There is a whole lot of respect between Arkansas head coach Bret Bielema and TCU head coach Gary Patterson despite the fact their teams’ approach to football is almost diametrically opposed.
Both made their way up the coaching ranks on the defensive side of the football, but ironically their brands of football in the minds of many are defined by their offenses.
Ground and pound is what many think of when Bielema’s name is mentioned for his highly successful stint at Wisconsin and the program he’s building at Arkansas, while Patterson’s fast-moving, high-scoring, no-huddle offensive scheme has come to characterize the Horned Frogs rise to prominence to many.
No doubt, one of the key storyline’s for ESPN’s 6 p.m. broadcast of the showdown between former Southwest Conference members will be the contrasting offensive styles. The squad that’s able to set the pace for the majority of the game will, no doubt, have a greater opportunity to win.
Bielema’s Razorbacks will attempt to shorten the game by controlling the football and clock, while Patterson’s No. 15 Horned Frogs will attempt to make it a track meet, putting as many points on the board as possible.
Something will have to give, and whatever is given will likely be dictated by defense, and just like their offenses, the Hogs and Frogs’ defenses schemes couldn’t be more different.
Patterson is known as a defensive mastermind, orchestrating a system of exotic blitzes that brings pressure from many points on the field. Safety and corner blitzes are common for the Horned Frogs, but they are so good at disguising those blitzes, just knowing that they will come is little help for opposing offenses.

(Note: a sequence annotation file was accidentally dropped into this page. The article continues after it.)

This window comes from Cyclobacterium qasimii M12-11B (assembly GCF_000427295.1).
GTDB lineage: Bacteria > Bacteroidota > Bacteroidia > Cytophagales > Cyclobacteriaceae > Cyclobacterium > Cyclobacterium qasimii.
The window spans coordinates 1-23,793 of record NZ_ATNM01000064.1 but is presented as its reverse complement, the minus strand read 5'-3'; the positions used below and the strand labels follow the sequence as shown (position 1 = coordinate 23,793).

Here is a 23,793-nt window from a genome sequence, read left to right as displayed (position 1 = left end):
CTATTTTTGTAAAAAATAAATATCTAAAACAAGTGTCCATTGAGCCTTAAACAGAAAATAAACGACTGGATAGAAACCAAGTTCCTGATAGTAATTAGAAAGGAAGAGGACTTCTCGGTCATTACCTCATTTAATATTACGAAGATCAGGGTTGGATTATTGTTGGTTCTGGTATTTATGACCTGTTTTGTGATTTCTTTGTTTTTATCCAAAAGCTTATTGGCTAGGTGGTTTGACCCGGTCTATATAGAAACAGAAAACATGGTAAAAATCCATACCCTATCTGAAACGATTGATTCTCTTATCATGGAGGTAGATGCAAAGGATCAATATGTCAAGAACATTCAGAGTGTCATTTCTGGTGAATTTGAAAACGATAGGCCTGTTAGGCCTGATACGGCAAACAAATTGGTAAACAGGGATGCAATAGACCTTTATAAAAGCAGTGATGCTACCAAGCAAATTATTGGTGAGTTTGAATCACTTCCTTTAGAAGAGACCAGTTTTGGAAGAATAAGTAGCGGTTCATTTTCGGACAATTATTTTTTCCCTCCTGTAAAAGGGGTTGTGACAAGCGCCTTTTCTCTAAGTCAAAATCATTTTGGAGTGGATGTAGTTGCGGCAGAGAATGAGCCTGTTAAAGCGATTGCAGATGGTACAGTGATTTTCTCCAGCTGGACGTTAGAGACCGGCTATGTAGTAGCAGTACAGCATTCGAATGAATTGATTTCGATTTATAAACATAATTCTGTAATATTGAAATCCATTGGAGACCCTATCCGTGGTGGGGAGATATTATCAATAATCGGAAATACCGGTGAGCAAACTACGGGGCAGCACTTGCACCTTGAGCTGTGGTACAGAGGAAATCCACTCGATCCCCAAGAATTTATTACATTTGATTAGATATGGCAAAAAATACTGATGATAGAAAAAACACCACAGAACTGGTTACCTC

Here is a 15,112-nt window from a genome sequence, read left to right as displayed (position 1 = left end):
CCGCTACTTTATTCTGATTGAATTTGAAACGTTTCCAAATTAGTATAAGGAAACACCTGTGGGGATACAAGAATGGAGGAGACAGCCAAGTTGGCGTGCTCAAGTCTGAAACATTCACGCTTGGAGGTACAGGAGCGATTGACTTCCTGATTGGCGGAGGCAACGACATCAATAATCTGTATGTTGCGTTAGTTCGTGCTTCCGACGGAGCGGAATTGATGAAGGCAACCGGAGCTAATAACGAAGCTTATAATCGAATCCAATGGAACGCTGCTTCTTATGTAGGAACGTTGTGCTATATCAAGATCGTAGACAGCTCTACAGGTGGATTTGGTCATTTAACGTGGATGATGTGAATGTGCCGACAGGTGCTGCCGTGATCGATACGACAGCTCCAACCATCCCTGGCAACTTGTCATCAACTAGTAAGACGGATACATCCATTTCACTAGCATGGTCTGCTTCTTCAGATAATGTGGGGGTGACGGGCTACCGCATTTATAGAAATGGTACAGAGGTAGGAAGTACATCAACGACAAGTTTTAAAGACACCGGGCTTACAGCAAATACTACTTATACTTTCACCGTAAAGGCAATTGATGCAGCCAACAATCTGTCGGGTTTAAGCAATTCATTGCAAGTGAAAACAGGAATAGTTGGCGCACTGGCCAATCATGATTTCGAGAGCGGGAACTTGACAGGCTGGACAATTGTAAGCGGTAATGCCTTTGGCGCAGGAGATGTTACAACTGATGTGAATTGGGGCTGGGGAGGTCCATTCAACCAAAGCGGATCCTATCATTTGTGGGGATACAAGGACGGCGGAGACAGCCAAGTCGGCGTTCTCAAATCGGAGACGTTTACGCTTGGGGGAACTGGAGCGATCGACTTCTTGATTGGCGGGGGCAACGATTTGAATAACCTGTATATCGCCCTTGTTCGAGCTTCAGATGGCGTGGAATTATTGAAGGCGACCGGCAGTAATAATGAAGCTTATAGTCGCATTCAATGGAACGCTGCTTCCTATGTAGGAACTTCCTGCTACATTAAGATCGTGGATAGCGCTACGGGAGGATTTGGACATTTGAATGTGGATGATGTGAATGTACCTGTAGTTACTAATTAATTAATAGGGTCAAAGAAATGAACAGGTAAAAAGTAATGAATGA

That’s likely troubling for the Razorbacks with an inexperienced offensive line and a fairly green quarterback in first-year starter Austin Allen. Often the blame for poor pass protection falls only on the offensive line; however, keeping a quarterback clean involves the entire offense. Certainly the line is the focal point of the protection, but running backs are key in picking up blitzes and leaks.
The Hogs are inexperienced at running back as well. Two of the four sacks that Hogs gave up to Louisiana Tech, Arkansas offensive coordinator Dan Enos attributed to failed assignments by the backs.
Receivers must run their routes properly, too. Jeremy Sprinkle admitted this week that he didn’t have the proper spacing on his route on Allen’s second-quarter interception against Louisiana Tech, resulting in an extra defender being in the area of Allen’s intended target Drew Morgan.
The quarterback also bares responsibility for pass protection. He has to be aware of what’s coming at him, and also have a clock in his head to know when to get rid of the football. Allen waited on receivers to come open at times against Louisiana Tech instead of moving through his progression.
Those mistakes almost proved costly, in the Hogs’ tenuous 21-20 victory. It’s always better to throw the ball away than to take an eight- to 10-yard loss. While not allowing the quarterback to be hit in practice is an absolute necessity, it does sometimes breed an unwarranted confidence with inexperienced quarterbacks that they must get over to be effective and efficient.
While I expect the Razorbacks to attempt to run right at TCU’s quick defense to counteract the Horned Frogs’ speed, how the Hogs handle TCU’s blitzes in passing situations will be critical.